Teaching Humanities, Part I

I got lucky my first year out and was able to teach math and humanities.

Were I ever to get a full-time job teaching either English or history, I would feel guilty for abandoning math and taking the easy way out. That’s how much easier it is to teach either subject. Do not picture me as short-timer, stuck teaching math as some sort of dead-end, droning on praying for the day that I get to teach my true passion. No. I find teaching math, constantly struggling to find a way to make abstract concepts understandable to uninterested students with no inherent ability, to be one of the most fascinating tasks invented. I’m hooked. But teaching English or history is a hell of a lot easier, and my lord, is it fun.

I taught 9th grade humanities at an extremely progressive school. (You’re wondering why on earth they hired me. They were desperate and got rid of me as soon as they decently could.) I planned out the curriculum with two other teachers for most of the year. As a rule, I did tests, grammar, and history (I was the only certified history teacher of the three of us, had considerable experience with standardized tests and–also as a result of my test experience–a lot of background in teaching grammar). They did literature and most of the actual planning (weeks spent on each section and so on). It was all collaborative and lots of fun–I learned a lot about planning out a book, and they gave me great feedback on how to simplify a history lesson for freshmen, while I taught them how to keep the rigor in even if the vocabulary is simplified.

We did the history of India, history of the Philippines, a brief history of Russia from the freeing of the serfs to the Russian Revolution, and the Age of Enlightenment, Age of Discovery, and revolutions industrial and agricultural. The kids read Nectar in a Sieve, a book on post-colonial India, a choice of three books on the Philippines (can’t remember their names), Animal Farm, and Twelfth Night. They also did some sort of project on natural disasters, which interested me not at all except I learned a good deal about geography, and some sort of personal narrative.

There was a great deal of indoctrination in the course material from years past, but I convinced the other teachers to dump a lot of it (without ever mentioning my opinion of the indoctrination) and the rest of it I just cut from my lesson.

The kids’ reading abilities ranged from 6th grade to college level, as did their writing. We were supposed to do “sustained silent reading/writing” each day for 20 minutes (it was a block class of 100 minutes) and it was supposed to be based on student choice, but I realized that most of them were just sitting around doing nothing. So I instituted my own hand-made SRA program of three levels. I just went to the bookstore, picked out some enrichment materials at various levels (and yes, bought them with my own money), and made copies for the kids. The kids read nifty little passages on all sorts of subjects, answered questions, did crossword puzzles with new vocabulary, and had little tests at the end of each unit that I checked on.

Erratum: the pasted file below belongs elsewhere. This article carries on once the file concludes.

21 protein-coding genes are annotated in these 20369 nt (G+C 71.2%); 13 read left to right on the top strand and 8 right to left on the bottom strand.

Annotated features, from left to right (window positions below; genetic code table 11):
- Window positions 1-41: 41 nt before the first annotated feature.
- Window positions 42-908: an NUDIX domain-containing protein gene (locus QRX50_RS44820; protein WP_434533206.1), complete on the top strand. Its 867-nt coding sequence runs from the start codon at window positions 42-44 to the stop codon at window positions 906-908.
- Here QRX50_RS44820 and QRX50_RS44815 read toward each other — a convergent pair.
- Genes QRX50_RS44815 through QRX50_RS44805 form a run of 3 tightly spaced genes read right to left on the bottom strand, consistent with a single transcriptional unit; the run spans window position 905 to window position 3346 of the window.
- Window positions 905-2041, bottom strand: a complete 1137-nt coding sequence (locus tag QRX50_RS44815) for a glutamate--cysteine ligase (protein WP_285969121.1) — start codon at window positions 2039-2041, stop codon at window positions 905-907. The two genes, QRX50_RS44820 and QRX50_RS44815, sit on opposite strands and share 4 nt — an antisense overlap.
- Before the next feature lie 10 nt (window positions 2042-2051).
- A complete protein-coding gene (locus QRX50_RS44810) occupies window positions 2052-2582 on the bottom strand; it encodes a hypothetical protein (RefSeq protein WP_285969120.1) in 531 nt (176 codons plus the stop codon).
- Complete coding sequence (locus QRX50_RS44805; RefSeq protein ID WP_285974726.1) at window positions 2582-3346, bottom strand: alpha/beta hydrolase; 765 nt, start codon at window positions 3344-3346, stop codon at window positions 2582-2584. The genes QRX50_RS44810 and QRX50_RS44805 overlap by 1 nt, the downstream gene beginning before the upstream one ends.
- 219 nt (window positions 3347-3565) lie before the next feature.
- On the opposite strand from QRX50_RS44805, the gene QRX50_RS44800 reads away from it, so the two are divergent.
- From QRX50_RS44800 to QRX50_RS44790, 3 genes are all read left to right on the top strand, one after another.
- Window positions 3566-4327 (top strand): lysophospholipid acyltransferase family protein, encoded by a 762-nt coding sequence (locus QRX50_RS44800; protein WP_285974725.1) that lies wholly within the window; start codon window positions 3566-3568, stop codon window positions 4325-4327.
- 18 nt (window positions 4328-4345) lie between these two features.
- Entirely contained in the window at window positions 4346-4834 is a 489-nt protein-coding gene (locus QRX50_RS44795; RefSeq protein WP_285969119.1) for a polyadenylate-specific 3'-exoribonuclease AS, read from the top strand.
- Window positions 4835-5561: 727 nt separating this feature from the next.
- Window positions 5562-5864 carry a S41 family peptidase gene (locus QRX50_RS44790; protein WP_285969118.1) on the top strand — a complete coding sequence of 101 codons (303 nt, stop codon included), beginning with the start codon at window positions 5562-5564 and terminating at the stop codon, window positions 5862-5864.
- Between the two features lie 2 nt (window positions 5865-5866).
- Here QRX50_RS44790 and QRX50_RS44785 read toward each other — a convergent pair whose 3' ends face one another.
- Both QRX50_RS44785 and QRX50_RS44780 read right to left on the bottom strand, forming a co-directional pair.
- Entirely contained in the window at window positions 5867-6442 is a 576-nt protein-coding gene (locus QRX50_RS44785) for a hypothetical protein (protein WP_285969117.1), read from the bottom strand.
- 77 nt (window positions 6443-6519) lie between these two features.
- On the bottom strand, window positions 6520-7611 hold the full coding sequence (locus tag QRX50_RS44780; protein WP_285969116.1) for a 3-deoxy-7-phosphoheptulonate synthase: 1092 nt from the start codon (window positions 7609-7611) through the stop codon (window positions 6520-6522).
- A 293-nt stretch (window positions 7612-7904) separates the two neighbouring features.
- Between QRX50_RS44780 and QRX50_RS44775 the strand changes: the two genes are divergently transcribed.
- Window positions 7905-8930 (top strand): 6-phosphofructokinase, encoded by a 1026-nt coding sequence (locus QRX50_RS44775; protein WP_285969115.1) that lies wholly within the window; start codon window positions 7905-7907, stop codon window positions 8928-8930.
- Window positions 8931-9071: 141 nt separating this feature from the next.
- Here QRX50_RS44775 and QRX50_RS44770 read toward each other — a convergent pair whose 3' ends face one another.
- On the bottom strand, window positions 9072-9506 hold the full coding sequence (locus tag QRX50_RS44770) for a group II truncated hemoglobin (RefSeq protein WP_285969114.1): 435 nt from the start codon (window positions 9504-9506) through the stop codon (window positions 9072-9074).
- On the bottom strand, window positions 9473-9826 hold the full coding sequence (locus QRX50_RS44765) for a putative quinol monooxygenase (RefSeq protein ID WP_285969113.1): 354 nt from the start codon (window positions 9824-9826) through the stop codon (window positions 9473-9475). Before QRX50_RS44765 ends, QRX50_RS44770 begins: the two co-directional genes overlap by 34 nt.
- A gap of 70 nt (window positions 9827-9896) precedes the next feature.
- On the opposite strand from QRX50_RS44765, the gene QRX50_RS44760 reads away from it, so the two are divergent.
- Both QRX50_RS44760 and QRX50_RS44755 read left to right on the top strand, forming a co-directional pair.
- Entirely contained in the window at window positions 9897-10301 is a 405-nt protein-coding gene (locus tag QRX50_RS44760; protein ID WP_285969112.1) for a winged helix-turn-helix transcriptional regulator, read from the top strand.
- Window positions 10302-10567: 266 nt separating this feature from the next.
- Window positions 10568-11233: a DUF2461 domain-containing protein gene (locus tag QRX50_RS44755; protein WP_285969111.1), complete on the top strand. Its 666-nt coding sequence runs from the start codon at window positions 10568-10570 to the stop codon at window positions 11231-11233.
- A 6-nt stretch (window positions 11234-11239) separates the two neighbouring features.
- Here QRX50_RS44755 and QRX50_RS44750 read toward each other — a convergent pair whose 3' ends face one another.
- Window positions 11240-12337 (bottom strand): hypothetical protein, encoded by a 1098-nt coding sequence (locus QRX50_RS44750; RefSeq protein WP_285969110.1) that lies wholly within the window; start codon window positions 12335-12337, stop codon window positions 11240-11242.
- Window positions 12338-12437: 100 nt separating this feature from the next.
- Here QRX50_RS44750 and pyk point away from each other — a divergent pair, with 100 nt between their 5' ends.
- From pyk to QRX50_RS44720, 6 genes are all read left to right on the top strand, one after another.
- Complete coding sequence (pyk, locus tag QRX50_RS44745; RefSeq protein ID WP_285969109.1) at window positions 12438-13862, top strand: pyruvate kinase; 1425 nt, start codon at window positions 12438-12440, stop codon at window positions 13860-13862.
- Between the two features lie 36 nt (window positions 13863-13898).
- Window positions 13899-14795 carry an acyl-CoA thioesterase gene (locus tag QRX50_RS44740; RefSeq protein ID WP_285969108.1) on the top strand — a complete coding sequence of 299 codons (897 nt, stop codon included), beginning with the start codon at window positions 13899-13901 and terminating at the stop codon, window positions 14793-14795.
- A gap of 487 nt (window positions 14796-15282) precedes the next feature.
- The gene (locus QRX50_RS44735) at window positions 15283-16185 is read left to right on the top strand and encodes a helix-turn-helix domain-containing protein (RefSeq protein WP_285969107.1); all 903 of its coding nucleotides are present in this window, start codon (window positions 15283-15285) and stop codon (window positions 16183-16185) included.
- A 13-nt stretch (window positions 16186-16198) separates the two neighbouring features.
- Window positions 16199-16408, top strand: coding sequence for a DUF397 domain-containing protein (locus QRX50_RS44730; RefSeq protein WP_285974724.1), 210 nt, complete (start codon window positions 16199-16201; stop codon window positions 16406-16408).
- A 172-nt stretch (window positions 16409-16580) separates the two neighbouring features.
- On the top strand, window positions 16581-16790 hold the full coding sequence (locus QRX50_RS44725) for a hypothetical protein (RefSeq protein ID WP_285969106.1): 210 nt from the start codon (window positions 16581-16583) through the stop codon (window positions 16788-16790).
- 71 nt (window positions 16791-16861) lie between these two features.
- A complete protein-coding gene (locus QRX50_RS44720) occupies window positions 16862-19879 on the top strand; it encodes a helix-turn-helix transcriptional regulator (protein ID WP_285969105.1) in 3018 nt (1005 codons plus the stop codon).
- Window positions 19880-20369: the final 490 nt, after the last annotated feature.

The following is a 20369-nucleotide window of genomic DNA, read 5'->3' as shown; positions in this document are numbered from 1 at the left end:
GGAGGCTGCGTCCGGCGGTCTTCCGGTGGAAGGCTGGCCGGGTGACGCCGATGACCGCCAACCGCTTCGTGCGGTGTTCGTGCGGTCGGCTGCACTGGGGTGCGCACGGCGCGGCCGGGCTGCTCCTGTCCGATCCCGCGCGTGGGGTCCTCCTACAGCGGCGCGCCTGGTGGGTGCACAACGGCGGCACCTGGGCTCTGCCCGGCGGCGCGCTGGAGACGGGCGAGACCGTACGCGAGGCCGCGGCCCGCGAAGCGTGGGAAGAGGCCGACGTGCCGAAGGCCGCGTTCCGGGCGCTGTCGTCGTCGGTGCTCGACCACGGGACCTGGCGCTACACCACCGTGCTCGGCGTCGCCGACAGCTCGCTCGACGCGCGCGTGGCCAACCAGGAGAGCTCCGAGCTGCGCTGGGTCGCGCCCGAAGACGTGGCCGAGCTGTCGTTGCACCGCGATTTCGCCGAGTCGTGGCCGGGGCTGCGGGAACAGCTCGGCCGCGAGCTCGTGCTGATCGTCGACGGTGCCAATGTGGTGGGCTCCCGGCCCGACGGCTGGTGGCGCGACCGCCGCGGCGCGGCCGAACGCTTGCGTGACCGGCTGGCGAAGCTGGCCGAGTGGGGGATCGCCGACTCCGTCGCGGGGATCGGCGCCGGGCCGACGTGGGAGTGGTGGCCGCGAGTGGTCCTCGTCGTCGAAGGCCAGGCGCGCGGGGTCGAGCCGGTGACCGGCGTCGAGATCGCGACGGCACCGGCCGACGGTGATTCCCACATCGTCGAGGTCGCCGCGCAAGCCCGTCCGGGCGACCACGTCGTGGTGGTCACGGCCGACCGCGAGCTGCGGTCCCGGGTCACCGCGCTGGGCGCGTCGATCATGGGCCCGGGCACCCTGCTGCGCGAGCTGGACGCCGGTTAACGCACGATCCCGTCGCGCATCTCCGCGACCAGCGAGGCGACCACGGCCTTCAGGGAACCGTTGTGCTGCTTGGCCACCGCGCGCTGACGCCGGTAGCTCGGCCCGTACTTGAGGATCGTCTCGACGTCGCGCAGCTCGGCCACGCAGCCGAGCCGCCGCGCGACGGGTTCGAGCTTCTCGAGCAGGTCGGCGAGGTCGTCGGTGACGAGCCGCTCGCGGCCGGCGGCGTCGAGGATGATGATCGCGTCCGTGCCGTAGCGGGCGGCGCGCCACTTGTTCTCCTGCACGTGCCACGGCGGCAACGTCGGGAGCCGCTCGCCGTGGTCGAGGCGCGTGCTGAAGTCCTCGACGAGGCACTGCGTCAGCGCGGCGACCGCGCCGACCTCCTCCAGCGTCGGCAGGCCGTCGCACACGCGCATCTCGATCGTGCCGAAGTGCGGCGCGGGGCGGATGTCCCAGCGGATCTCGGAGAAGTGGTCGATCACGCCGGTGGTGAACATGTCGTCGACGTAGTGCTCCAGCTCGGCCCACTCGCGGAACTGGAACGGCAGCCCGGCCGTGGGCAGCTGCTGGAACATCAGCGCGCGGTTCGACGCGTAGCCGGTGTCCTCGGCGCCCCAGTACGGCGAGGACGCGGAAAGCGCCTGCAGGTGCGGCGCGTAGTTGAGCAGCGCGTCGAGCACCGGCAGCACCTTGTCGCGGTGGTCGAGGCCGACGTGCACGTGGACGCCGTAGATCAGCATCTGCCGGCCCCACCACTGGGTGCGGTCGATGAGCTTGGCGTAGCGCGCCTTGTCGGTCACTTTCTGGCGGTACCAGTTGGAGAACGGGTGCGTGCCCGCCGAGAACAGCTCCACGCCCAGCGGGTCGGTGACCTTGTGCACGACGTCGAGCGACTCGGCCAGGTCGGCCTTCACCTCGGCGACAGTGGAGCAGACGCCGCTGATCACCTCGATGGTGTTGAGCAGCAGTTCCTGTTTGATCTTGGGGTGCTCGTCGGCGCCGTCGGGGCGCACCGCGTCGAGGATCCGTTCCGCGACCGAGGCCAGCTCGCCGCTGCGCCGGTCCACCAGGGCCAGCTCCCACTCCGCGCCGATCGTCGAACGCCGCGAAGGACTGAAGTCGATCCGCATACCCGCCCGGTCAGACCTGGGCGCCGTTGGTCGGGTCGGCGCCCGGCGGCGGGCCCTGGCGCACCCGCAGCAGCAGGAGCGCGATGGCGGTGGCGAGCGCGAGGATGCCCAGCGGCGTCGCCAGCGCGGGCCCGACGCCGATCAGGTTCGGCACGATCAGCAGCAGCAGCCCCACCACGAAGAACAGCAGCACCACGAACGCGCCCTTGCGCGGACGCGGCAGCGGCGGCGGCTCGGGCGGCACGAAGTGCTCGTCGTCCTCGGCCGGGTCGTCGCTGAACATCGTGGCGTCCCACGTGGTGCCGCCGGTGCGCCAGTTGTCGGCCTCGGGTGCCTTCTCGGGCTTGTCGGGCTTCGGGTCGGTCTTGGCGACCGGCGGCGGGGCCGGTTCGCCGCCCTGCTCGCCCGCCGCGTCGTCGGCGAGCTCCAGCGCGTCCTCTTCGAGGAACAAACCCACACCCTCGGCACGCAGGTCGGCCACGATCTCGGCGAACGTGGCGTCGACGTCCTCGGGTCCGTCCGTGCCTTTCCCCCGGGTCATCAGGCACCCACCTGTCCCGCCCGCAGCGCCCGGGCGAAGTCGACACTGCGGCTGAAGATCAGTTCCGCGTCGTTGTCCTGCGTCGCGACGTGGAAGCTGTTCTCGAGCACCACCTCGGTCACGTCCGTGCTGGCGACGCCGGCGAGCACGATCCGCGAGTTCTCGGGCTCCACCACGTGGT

The kids gained tremendously in content knowledge at all levels. My favorite example: when we were talking about Russian history and Trotsky, I mentioned in passing that Stalin hunted down Trotsky even after he fled to Mexico, where he lived for a while with two famous artists, Diego Rivera and Frieda Kahlo.

One of my weakest readers perked up. “Is that how you say her name?”

I laughed. “I think so, but I’m not sure. I’ll go look it up later. You know about Frida Kahlo?”

“She was in the reading packets. She was famous for painting herself, or something.”


“Yeah, that was it. She wasn’t happy with the Diego guy, right?”

“Oh, is that the one that had a car accident?” pipes up another weak reader.

Another boy pops in. “She crashed into something.”

A strong reader (who therefore had not read about Frida) was interested. “When was this?”

“Yeah, this was like….it was after 1900. I think it was a lot after 1900, but not like 1950 or anything.”

“I think her car crash was in the 1920s, but don’t quote me,” sez I. (It was.) “That was very useful information, and thanks for the interesting details. Back to Trotsky and the axe.”

Content knowledge, baby.

Anyway, the segment on Twelfth Night we were expected to do was designed by a student teacher, and it was all about identity and examining their own navel—exactly the kind of nonsense I don’t like to do. By now, I knew I wouldn’t be back next year and this was the last segment of the year, so I went off the reservation. I did two weeks on Twelfth Night and two weeks on Elizabethan theater, and every minute of it was joyous fun. For the kids sometimes, too.

This post is getting long, so I’ll put the lesson plans and a story about in subsequent posts.

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9 responses to “Teaching Humanities, Part I

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